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World Mental Health Day 2020

I wasn't going to write anything for World Mental Health Day, then when I sat down at my computer I accidentally did! Here's a little piece I've written on the process of finding the right medication.


It's #WorldMentalHealthDay, and I'm relieved and grateful to still be here. In large part, that's because I found the right medication. But it wasn't a straightforward route to finding the right one. Finding not only the right type, but also the right dosage, is important.


When I was first diagnosed with depression (after a *LONG* time of being unwell pre-diagnosis), my doctor suggested I try sertraline. I got a low dose initially, and gave it a go. I don't know what I was expecting, but it didn't feel like it was helping. I asked the doctor for a higher dosage, which I got, but I still wasn't feeling the benefits. I was a bit unsure about this, because I knew nothing about anti-depressants. Some very well-meaning people in my life were discouraging me from taking meds, which added to my confusion.


I got the higher dosage, but still I wasn't feeling the benefits. I felt that I was irreparably broken - prescription anti-depressants weren't even able to fix me! I explained this to the doctor, and was surprised to hear them say, "Maybe that's not the right one."


*WHAT?!*


I thought anti-depressants were a one-size-fits-all thing - I had no idea different types would yield different results. Genuinely no clue. (Side note: why the hell aren't we taught more about anti-depressants at school?)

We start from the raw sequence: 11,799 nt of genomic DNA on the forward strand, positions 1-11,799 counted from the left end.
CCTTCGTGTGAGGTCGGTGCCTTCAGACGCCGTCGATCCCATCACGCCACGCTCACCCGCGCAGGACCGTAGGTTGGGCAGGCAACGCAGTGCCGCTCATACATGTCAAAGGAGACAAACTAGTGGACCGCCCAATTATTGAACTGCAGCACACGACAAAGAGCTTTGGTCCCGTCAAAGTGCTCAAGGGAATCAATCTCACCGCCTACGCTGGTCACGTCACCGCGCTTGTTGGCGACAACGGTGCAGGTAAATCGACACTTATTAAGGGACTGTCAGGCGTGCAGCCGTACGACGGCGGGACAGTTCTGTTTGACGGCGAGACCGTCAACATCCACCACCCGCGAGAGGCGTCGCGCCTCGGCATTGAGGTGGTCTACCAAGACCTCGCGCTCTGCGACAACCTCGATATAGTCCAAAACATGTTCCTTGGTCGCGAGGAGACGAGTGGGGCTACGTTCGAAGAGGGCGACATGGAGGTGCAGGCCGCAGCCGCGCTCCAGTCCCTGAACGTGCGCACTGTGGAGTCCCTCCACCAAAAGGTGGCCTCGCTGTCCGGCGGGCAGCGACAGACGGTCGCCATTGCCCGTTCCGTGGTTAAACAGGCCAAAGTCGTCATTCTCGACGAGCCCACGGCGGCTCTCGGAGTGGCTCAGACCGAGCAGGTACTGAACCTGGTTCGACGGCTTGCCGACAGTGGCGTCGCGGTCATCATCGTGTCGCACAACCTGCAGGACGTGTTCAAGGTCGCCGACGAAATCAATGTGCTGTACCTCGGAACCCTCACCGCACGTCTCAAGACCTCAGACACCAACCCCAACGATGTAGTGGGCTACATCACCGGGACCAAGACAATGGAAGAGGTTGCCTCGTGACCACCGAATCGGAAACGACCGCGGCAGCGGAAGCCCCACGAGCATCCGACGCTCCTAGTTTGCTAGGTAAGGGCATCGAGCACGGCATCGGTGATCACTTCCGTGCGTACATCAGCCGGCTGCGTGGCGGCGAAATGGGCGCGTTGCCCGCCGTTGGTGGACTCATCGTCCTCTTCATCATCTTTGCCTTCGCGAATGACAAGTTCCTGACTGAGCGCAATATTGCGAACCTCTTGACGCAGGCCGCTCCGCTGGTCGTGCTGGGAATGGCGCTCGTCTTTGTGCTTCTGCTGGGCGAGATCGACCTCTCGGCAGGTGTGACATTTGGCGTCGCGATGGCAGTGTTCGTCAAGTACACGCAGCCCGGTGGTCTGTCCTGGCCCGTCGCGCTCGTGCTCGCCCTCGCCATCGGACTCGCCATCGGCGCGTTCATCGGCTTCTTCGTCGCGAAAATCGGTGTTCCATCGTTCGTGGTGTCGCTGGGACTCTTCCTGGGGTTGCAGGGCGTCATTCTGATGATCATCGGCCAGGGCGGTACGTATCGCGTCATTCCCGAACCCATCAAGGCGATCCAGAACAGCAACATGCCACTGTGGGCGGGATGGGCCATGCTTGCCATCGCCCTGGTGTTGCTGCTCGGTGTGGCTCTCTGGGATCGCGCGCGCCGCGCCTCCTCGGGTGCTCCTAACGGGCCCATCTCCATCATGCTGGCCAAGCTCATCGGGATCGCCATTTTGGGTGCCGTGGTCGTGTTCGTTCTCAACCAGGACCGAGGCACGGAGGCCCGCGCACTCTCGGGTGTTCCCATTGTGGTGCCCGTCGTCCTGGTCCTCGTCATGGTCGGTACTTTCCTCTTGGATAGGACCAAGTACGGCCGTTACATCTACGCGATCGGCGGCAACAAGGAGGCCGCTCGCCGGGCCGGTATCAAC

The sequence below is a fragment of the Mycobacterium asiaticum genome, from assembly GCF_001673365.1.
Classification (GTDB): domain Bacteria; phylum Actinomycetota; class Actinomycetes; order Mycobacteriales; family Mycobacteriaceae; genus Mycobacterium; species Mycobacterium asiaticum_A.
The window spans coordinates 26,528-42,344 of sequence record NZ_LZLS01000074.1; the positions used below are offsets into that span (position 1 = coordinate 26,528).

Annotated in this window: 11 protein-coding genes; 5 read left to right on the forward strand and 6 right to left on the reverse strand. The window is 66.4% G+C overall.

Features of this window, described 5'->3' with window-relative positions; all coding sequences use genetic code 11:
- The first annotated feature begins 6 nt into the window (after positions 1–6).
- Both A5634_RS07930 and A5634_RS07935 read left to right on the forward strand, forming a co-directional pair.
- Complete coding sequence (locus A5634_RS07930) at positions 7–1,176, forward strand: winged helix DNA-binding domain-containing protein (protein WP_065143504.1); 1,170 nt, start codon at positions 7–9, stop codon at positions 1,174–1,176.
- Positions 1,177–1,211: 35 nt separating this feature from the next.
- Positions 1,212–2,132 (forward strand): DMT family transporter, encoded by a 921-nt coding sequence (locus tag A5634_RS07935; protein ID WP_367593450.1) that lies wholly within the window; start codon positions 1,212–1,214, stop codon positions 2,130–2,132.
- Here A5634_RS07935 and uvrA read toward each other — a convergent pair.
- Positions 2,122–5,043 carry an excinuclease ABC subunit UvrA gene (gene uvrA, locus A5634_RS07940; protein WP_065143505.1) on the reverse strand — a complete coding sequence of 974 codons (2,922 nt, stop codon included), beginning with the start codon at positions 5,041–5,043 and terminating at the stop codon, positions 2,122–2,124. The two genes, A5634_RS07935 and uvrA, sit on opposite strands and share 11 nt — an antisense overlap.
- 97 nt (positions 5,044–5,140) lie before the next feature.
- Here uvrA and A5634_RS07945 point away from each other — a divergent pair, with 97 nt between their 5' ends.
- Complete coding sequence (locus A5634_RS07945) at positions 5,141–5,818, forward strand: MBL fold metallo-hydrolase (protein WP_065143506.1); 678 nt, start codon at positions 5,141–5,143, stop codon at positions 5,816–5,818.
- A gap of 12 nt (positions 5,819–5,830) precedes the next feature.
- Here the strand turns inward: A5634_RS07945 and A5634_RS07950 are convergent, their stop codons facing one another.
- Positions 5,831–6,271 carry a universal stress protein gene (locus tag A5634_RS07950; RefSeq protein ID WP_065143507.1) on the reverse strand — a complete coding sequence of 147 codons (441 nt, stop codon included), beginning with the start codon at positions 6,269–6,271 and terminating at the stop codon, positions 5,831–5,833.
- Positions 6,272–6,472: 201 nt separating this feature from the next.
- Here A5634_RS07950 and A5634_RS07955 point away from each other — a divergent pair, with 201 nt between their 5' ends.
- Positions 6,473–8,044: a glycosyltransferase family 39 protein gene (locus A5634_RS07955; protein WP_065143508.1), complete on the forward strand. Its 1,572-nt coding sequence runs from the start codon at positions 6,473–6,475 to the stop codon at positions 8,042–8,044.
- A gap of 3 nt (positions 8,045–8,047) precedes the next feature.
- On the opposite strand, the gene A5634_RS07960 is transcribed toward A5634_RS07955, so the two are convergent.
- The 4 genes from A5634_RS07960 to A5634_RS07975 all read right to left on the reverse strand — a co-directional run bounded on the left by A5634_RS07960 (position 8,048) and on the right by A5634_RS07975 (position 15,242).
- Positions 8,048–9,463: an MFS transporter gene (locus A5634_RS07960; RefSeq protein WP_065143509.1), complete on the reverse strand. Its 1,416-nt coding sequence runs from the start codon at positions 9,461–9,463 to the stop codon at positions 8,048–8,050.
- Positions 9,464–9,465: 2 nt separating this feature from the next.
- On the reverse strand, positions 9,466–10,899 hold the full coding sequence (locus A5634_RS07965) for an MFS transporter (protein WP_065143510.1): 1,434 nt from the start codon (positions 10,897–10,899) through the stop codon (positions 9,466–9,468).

Anyway, the doctor then prescribed me with venlafaxine. I went through about a year with it before I had to admit to myself that I wasn't feeling any better. But this felt absolutely mad - after TWO different anti-depressants (and by this stage I was on the maximum dosage of venlafaxine), I still wasn't any better. I explained it to the doctor, who was honestly so great. They explained that they thought another medication might be the ticket, but that we'd have to gradually lower my dosage of venlafaxine, then give my body a brief pause, before starting on the new course of meds.


So we did that, and in July 2016, after I'd experienced about a year of altered chemical balance from anti-depressants, suddenly I was off meds for the first time. And I was ropey as all fuck. I won't go into details, but it was during this spell that I decided to kill myself. I've spoken about it before, but this was the one time my suicidal thoughts have properly gone from passive to active. And it coincided with this spell where I was btw meds. My chemical balance was totally off, and it affected my ability to function/exist in a very real way. It was the scariest thing that's ever happened to me. I was trying to write a joke here ('It was the scariest thing that ever happened to me, and I once <insert joke here>'), but actually, I'm not sure I am as ready as I really want to be to laugh about some of this stuff.


Obviously I didn't do it. My amazing partner and our ridiculous cats (pictured) saved me. Doesn't matter how, but I assure you they did.



But I had to get help urgently. I spoke to the doc the next morning, still feeling petrified, and they immediately started me on new meds. They gave me the maximum allowable dosage (I need ALL the help I can get!) of mirtazapine - 45mg, which I've been taking every night before I go to sleep for the last four years and three months exactly. And it's keeping me alive. But it's not without it's problems...


Mirtazapine is an appetite stimulant. It is often prescribed to people with eating disorders. It also happens to be the medication that has finally started to help me. Did this already chubby guy need an appetite stimulant?! No, certainly not. But has it helped me? Hell yes. I was already overweight, but since I started taking my medication, my weight has really ballooned. And that, ironically, makes me really embarrassed and upset, and fuels my depression. BUT, I'm here! I'm able to balance that with the relief and gratitude that I'm alive.